EU Customs Union – unique in the world
The EU Customs Union is a unique example of an area where a number of countries apply a uniform system for handling goods (imported, exported and transiting) and implement a common set of rules (the Union Customs Code).
The EU Customs Union is managed on the ground by 28 national customs services acting as if they were one. The European Commission proposes EU customs legislation and monitors its implementation.
There are no customs duties at the EU Customs Union’s internal borders. All goods circulate freely within the EU Customs Union, whether they are made in the EU or imported from outside.
The EU is one of the largest traders in the world.
In 2014 the value of the entire world trade amounted to € 21.5 trillion [trillion = 1 x 1012]. The EU is one of the main players in the global arena, concerning trade and supply chain logistics, alongside the United States and China, having a share of 16% in the world total trade.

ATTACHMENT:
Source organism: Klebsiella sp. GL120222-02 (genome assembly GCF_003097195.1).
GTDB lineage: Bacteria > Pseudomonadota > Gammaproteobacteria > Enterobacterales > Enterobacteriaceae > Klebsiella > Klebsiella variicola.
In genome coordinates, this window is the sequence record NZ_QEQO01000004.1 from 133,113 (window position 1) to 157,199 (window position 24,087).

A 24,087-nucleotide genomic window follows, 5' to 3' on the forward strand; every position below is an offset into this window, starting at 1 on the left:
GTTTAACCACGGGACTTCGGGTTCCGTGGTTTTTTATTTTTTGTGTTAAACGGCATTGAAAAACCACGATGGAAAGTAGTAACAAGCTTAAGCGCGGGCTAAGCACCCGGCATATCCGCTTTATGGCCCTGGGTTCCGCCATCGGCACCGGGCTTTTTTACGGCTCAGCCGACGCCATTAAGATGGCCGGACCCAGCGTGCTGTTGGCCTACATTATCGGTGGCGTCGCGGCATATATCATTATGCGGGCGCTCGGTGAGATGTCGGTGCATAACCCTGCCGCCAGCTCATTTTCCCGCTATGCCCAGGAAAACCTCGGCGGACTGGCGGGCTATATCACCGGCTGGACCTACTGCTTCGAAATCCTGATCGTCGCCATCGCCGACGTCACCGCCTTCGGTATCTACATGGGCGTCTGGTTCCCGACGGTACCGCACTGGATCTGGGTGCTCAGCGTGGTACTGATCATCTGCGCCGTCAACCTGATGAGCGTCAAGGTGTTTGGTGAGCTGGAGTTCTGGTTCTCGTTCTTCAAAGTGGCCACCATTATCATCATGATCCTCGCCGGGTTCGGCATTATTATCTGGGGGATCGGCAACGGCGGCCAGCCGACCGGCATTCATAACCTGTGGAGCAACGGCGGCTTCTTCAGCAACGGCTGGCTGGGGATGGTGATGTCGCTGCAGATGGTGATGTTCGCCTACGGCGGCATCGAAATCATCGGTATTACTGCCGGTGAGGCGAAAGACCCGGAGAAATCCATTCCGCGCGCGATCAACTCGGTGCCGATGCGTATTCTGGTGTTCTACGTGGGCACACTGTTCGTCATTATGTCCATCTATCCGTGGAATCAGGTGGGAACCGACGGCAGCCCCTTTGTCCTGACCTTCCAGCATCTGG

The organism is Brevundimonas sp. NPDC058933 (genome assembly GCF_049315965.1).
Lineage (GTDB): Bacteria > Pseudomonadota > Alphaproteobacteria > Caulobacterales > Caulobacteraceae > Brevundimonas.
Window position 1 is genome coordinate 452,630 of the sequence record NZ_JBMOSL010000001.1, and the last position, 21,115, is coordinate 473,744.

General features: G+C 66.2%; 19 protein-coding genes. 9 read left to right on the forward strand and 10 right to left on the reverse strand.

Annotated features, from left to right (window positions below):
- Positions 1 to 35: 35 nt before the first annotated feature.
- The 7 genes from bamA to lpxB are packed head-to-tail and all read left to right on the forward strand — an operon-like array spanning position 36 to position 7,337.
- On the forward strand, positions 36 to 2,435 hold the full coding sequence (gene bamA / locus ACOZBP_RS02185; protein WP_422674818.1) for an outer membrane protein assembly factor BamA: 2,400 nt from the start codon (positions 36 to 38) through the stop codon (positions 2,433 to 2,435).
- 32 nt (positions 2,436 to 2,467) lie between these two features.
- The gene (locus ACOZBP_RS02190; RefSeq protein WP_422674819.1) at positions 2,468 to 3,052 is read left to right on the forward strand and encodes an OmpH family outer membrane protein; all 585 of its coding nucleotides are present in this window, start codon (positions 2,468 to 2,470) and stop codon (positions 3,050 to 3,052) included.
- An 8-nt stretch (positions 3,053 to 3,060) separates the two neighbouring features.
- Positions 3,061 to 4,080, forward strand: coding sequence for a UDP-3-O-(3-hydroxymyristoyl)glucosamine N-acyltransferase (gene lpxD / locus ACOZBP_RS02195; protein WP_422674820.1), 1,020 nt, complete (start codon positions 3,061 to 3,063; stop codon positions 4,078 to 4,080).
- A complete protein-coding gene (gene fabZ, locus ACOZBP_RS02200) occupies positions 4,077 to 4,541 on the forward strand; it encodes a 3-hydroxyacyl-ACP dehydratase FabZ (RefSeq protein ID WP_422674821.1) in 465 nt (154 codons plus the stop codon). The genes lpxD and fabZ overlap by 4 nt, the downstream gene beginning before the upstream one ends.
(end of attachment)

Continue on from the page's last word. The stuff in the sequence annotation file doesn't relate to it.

In 2015 the value of EU trade with other countries amounted to € 3.5 trillion (€ 1.73 trillion for imports and € 1.79 trillion for exports). This is more than the total yearly retail sales in the EU!
The main EU trade partners were the United States, China, Switzerland and Russia.
During 2015, almost 293 million customs declarations were handled by more than 2 000 EU customs offices working 24 hours a day and 365 days a year.
Source: Eurostat and DG Taxation and Customs Union
Various means of carrying freight are used in EU trade
The most frequently used form of transport in EU trade is maritime followed by air and road transport. These figures are based on value in 2015.